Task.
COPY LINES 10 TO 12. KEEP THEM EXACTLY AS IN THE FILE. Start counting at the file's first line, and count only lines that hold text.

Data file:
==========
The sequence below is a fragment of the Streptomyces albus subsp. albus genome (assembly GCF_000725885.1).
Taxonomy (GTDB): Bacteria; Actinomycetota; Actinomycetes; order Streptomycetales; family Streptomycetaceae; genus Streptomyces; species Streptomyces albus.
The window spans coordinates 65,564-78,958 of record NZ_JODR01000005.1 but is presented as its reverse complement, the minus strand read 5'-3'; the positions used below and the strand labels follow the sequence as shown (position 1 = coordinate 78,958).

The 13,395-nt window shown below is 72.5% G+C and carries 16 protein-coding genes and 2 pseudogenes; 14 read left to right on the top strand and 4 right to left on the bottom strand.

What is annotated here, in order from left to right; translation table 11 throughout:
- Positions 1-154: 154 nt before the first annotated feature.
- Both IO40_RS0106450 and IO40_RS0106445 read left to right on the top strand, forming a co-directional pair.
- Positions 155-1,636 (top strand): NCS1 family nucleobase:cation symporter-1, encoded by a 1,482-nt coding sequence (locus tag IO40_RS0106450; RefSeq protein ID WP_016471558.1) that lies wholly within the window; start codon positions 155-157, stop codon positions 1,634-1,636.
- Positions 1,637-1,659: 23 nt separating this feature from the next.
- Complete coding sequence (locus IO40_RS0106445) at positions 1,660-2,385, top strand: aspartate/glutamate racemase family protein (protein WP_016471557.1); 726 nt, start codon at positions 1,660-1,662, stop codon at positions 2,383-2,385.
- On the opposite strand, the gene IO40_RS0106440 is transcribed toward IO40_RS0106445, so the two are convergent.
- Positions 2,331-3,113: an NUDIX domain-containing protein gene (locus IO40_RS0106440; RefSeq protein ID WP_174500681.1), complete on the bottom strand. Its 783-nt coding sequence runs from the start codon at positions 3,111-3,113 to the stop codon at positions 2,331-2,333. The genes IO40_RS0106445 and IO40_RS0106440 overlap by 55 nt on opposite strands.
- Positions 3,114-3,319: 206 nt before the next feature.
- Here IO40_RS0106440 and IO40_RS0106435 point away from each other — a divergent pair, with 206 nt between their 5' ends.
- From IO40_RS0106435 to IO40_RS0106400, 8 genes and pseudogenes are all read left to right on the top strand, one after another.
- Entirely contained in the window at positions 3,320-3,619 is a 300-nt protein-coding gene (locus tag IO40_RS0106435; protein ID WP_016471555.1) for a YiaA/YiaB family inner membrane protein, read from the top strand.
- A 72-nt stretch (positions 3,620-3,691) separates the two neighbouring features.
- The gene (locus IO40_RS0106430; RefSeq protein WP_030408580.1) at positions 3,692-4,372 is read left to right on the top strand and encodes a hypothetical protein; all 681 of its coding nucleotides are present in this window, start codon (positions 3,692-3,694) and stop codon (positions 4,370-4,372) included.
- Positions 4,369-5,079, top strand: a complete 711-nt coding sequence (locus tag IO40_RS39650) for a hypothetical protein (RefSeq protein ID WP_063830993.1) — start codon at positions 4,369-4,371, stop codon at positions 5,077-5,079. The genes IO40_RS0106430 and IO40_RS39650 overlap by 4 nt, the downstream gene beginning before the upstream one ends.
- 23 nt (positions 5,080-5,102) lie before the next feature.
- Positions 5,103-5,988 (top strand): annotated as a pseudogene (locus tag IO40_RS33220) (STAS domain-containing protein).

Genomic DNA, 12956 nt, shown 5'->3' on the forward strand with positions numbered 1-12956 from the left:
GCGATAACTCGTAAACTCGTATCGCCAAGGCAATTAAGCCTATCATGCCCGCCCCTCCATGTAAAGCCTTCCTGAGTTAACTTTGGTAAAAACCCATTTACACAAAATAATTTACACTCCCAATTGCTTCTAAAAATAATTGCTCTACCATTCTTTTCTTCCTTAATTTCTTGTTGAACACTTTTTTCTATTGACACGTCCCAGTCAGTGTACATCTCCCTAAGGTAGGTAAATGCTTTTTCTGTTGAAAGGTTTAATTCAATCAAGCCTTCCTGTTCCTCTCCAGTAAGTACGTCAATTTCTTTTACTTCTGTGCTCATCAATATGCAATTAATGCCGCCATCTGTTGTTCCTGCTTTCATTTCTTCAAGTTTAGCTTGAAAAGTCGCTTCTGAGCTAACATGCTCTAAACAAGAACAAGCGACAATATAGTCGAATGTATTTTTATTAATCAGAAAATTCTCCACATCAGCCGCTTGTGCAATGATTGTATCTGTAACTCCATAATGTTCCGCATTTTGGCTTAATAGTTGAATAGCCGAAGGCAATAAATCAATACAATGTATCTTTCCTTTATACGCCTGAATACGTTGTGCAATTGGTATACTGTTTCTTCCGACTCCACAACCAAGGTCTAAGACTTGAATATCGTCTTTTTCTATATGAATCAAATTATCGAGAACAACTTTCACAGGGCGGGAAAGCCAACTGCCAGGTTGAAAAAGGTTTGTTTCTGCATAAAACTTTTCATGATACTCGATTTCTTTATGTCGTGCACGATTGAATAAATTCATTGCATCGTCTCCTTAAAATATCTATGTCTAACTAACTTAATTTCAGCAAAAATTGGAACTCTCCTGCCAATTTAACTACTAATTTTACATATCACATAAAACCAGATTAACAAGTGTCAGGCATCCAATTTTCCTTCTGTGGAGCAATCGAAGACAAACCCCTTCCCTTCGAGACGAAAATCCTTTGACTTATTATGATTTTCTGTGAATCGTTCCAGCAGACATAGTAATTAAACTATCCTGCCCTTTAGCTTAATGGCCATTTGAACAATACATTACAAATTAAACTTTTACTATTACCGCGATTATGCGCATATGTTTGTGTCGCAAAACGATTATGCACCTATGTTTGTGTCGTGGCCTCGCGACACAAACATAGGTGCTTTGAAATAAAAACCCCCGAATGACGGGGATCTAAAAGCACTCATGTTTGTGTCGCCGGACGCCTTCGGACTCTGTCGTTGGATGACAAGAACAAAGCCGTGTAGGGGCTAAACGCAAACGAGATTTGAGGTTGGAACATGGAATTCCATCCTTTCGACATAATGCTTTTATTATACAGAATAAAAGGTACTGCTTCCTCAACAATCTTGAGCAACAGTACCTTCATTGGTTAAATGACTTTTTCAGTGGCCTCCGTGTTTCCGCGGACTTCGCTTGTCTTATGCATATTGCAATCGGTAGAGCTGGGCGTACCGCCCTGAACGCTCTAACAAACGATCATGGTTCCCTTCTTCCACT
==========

- Complete coding sequence (locus IO40_RS0106445) at positions 1,660-2,385, top strand: aspartate/glutamate racemase family protein (protein WP_016471557.1); 726 nt, start codon at positions 1,660-1,662, stop codon at positions 2,383-2,385.
- On the opposite strand, the gene IO40_RS0106440 is transcribed toward IO40_RS0106445, so the two are convergent.
- Positions 2,331-3,113: an NUDIX domain-containing protein gene (locus IO40_RS0106440; RefSeq protein ID WP_174500681.1), complete on the bottom strand. Its 783-nt coding sequence runs from the start codon at positions 3,111-3,113 to the stop codon at positions 2,331-2,333. The genes IO40_RS0106445 and IO40_RS0106440 overlap by 55 nt on opposite strands.